Person:
Westcott, David A.

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Westcott
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David A.
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  • Data package
    Data from: Study "Movements of the Christmas Island flying fox, Australia"
    (2022-12-13) Todd, Christopher M.; Westcott, David A.; Martin, John M.; Rose, Karrie; McKeown, Adam; Hall, Jane; Welbergen, Justin A.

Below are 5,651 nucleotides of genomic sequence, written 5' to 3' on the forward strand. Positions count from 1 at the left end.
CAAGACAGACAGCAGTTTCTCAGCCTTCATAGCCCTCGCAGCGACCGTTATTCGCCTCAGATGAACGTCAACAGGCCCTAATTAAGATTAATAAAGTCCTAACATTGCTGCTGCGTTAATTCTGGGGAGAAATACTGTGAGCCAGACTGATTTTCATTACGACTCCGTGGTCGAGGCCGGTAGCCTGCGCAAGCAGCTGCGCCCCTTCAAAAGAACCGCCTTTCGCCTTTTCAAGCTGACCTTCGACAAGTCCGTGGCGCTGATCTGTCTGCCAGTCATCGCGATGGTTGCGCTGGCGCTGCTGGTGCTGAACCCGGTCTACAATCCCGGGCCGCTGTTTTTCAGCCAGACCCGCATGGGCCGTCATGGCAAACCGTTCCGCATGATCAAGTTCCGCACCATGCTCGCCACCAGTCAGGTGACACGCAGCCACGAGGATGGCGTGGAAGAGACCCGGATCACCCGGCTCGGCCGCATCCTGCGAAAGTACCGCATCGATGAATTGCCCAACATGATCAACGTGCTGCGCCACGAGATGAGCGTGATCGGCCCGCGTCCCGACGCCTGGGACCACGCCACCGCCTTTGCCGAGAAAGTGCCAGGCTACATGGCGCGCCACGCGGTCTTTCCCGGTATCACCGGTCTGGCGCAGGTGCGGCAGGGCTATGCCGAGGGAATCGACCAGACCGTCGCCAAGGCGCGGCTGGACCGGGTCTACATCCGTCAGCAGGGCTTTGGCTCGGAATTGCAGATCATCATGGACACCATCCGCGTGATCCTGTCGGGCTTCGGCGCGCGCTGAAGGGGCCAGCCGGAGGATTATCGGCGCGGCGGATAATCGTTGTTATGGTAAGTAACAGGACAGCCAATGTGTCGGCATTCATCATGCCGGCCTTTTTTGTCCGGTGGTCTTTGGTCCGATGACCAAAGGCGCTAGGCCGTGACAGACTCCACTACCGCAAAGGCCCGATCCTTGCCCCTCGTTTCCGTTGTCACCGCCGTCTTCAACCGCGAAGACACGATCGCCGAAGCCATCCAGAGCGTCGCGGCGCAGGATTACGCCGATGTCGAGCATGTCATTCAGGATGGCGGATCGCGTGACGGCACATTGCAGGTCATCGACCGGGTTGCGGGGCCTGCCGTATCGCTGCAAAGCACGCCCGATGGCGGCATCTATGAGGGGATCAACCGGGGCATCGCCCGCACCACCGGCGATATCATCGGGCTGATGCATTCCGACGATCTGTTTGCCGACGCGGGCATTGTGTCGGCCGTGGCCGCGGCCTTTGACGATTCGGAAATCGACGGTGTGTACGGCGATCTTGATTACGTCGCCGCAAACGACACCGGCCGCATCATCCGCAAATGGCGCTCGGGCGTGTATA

Background: Animals are important vectors for the dispersal of a wide variety of plant species, and thus play a key role in maintaining the health and biodiversity of natural ecosystems. On oceanic islands, flying-foxes are often the only seed dispersers or pollinators. However, many flying-fox populations are currently in decline, particularly those of insular species, and this has consequences for the ecological services they provide. Knowledge of the drivers and the scale of flying-fox movements is important in determining the ecological roles that flying-foxes play on islands. This information is also useful for understanding the potential long-term consequences for forest dynamics resulting from population declines or extinction, and so can aid in the development of evidence-based ecological management strategies. To these ends, we examined the foraging movements, floral resource use, and social interactions of the Critically Endangered Christmas Island flying-fox (Pteropus natalis). Methods: Utilization distributions, using movement-based kernel estimates (MBKE) were generated to determine nightly foraging movements of GPS-tracked P. natalis (n = 24). Generalized linear models (GLMs), linear mixed-effect models (LMMs), and Generalized linear mixed-effects model (GLMMs) were constructed to explain how intrinsic factors (body mass, skeletal size, and sex) affected the extent of foraging movements. In addition, we identified pollen collected from facial and body swabs of P. natalis (n = 216) to determine foraging resource use. Direct observations (n = 272) of foraging P. natalis enabled us to assess the various behaviors used to defend foraging resources. Results: Larger P. natalis individuals spent more time foraging and less time traveling between foraging patches, traveled shorter nightly distances, and had smaller overall foraging ranges than smaller conspecifics. Additionally, larger individuals visited a lower diversity of floral resources. Conclusions: Our findings suggest that smaller P. natalis individuals are the primary vectors of long-distance dispersal of pollen and digested seeds in this species, providing a vital mechanism for maintaining the flow of plant genetic diversity across Christmas Island. Overall, our study highlights the need for more holistic research approaches that incorporate population demographics when assessing a species’ ecological services.